There are “agents”, “objects” and “actions” facilitating Subjective well-being: agents are the providers/producers/facilitators of a given Subjective well-being object; an object is the physical substance, or the approach/procedure, of a Subjective well-being action; an action is what is required by a person to embrace a Subjective well-being object. To make some examples: a meditation teacher, or a pharmaceutical company, are agents; a given approach to meditation, or a pill, are objects; the act of meditating, or taking/being given a pill, are actions. Agents are often subject to public policy; objects, to industry/regulatory agencies standards; actions, to the common sense of the person performing/receiving them.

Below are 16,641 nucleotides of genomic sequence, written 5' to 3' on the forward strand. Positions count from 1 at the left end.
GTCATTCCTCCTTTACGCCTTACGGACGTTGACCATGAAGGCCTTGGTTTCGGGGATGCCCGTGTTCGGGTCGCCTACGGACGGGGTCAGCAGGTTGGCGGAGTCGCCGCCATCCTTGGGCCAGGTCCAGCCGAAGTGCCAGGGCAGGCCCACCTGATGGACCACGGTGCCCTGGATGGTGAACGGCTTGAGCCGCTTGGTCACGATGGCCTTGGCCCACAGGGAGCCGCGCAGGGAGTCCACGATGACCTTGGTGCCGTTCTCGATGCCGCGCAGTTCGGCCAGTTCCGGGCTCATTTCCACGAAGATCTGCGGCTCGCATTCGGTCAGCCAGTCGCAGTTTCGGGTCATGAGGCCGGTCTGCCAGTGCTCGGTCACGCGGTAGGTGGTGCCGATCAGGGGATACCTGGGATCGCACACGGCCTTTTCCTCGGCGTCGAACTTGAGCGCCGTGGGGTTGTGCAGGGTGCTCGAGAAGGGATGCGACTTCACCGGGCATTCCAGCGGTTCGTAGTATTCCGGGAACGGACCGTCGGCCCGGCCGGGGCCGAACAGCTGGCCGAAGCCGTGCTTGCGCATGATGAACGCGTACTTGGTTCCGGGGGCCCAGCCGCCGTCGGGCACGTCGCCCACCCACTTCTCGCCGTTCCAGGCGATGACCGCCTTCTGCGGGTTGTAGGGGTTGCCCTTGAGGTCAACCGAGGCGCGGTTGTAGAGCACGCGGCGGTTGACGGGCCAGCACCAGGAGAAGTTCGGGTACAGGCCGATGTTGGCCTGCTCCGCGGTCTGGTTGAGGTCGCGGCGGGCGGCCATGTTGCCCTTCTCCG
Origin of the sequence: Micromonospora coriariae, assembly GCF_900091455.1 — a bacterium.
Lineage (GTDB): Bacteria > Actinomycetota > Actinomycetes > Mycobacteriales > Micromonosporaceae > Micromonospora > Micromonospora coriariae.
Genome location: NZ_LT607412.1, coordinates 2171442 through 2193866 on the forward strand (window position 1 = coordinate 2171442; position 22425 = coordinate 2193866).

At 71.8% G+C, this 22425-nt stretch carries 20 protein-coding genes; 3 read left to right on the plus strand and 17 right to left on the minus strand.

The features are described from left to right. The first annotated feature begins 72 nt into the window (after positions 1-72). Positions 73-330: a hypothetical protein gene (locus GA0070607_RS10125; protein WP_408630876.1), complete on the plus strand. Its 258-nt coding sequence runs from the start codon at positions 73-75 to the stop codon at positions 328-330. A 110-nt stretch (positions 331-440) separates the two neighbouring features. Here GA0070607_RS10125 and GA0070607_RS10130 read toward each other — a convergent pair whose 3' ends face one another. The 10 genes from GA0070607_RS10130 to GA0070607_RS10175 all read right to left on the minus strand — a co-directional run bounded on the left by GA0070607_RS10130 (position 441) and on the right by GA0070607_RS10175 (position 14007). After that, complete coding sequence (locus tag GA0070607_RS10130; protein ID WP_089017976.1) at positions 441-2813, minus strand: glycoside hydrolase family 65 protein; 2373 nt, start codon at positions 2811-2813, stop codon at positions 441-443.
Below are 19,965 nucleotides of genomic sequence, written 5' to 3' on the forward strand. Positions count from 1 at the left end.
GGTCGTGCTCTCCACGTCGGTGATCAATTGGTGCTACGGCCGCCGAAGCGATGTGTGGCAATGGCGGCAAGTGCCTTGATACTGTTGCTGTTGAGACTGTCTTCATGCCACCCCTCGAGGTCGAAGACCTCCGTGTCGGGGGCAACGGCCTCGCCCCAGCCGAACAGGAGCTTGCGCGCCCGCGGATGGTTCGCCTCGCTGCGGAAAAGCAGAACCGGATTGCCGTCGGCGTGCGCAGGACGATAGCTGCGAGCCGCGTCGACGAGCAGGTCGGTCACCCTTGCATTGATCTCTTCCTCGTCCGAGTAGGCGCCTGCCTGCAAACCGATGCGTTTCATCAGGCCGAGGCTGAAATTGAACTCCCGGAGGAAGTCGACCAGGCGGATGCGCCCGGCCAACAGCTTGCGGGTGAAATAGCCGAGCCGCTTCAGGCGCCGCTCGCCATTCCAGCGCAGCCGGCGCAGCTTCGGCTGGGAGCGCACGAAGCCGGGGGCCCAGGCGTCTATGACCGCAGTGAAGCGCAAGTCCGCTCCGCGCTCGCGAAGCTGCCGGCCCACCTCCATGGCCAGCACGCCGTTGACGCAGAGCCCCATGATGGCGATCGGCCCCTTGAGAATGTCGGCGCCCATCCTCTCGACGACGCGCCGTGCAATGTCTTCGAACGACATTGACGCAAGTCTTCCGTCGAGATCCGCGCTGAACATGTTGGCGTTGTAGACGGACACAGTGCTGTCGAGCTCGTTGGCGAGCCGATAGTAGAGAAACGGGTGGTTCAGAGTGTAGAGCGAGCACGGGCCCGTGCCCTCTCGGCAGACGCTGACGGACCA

“Agents”, “objects” and “actions” can be classified based on the different degrees of participation they require from the person who embraces (or is prescribed) them. “Hot” indicates an object which require little participation from the person choosing it; it is usually a silver-bullet solution to address one specific issue, often appropriate in life-threatening situation. Medicines are often “hot” objects. “Cool” indicates an object which require considerably greater participation from the person choosing it; it is usually a holistic solution to address a wide range of aspects, often appropriate when immediate results are not the main goals. Improving one’s eating habits is an example of “cool” object. “Mild” indicates an object, or a bundle of objects, which require average participation from the person choosing it; it usually brings a mix of immediate and long term results.

This is an excerpt from our book: A course in happiness and well-being

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